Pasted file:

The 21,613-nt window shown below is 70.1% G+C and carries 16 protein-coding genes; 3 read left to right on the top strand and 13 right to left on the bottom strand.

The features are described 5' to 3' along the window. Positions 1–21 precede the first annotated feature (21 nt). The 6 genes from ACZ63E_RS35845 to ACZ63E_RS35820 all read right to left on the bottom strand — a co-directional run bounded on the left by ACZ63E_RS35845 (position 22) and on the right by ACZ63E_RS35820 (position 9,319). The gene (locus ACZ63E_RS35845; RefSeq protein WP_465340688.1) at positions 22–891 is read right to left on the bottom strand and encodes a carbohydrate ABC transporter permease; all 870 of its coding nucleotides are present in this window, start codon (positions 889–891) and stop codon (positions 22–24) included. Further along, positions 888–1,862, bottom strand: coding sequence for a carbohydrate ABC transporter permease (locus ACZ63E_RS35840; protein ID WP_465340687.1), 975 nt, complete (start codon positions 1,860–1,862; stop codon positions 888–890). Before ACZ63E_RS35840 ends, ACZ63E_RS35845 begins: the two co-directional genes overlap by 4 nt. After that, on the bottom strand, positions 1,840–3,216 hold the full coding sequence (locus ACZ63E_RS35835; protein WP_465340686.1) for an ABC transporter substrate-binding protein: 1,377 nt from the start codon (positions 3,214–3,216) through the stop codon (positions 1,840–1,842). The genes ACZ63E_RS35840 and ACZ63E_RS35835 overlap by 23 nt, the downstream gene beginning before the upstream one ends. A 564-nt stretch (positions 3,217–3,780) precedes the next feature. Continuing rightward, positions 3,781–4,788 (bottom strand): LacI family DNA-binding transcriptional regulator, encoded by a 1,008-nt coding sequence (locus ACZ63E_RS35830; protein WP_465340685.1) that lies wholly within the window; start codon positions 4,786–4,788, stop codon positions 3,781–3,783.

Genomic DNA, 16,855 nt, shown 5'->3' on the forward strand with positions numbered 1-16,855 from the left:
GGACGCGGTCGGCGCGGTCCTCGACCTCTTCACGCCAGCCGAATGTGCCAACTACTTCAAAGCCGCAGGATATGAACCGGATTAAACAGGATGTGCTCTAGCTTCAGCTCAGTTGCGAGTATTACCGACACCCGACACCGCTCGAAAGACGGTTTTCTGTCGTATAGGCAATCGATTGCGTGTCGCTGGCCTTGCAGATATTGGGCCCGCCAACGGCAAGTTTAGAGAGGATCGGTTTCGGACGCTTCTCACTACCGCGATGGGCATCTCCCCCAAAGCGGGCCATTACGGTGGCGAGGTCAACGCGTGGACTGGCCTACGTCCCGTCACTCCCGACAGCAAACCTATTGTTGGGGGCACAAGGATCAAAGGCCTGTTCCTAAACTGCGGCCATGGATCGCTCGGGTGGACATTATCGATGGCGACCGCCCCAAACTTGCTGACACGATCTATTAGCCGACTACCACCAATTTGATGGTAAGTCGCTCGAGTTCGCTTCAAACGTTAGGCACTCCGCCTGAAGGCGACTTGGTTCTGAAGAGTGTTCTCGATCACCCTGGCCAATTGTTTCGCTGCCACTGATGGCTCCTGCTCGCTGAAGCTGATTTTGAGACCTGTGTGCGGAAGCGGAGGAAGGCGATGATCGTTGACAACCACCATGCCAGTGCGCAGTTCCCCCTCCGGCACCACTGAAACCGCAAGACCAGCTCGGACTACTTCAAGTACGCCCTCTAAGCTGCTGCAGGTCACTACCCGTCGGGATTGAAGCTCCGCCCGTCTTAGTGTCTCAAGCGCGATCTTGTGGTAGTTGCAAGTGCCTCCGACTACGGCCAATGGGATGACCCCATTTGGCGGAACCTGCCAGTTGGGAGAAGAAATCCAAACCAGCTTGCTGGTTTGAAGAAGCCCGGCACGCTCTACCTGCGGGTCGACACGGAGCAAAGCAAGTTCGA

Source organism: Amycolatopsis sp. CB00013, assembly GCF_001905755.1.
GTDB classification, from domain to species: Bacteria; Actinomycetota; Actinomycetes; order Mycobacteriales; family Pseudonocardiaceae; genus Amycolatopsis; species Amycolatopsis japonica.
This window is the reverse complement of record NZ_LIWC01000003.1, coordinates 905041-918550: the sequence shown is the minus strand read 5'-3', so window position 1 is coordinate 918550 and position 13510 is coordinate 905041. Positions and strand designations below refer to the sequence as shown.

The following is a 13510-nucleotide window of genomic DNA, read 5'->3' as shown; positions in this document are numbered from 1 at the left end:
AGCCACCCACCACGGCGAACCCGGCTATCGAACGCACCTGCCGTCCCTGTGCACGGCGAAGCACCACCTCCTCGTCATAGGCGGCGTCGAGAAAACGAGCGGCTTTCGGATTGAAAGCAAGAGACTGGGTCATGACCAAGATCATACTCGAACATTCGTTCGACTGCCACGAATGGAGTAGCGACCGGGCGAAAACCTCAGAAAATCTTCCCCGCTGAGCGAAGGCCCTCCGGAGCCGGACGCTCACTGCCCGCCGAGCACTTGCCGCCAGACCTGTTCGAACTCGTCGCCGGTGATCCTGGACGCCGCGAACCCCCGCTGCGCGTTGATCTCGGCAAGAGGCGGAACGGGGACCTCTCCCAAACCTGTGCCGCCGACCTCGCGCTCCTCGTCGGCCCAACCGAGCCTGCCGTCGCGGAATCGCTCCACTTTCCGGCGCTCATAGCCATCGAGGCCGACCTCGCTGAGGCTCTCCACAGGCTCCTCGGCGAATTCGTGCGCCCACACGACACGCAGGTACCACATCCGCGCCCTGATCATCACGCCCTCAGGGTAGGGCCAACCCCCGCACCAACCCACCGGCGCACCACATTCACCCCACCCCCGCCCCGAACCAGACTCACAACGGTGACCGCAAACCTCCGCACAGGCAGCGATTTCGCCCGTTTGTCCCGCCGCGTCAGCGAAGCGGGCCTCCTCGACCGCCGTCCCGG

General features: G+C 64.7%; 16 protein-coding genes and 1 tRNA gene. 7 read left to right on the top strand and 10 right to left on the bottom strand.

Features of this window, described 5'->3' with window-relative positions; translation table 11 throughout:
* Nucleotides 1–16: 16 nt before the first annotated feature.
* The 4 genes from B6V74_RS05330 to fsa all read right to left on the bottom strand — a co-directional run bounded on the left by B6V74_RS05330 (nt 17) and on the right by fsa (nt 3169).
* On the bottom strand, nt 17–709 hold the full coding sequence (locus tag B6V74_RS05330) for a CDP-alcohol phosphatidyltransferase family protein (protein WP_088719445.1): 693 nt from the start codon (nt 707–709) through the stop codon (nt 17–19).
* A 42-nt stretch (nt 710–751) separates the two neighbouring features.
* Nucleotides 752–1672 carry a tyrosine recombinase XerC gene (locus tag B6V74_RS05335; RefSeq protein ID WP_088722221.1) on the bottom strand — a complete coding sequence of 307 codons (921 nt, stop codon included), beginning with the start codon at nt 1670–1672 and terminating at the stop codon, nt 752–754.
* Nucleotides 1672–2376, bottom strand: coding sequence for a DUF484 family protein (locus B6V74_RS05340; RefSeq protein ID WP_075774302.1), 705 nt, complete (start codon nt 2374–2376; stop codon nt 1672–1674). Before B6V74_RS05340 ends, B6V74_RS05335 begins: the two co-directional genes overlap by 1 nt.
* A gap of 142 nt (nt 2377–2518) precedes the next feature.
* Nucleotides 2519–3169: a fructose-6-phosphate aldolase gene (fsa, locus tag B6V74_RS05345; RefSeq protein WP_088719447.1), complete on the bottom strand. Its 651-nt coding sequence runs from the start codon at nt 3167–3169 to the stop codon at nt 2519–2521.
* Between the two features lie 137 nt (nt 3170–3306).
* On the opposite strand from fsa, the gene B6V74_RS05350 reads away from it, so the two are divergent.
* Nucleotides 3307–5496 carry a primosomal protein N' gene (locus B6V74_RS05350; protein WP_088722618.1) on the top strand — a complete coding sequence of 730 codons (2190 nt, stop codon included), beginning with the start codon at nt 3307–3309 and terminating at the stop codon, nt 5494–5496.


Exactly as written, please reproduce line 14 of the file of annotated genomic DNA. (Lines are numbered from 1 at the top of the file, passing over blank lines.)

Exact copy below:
* On the bottom strand, nt 17–709 hold the full coding sequence (locus tag B6V74_RS05330) for a CDP-alcohol phosphatidyltransferase family protein (protein WP_088719445.1): 693 nt from the start codon (nt 707–709) through the stop codon (nt 17–19).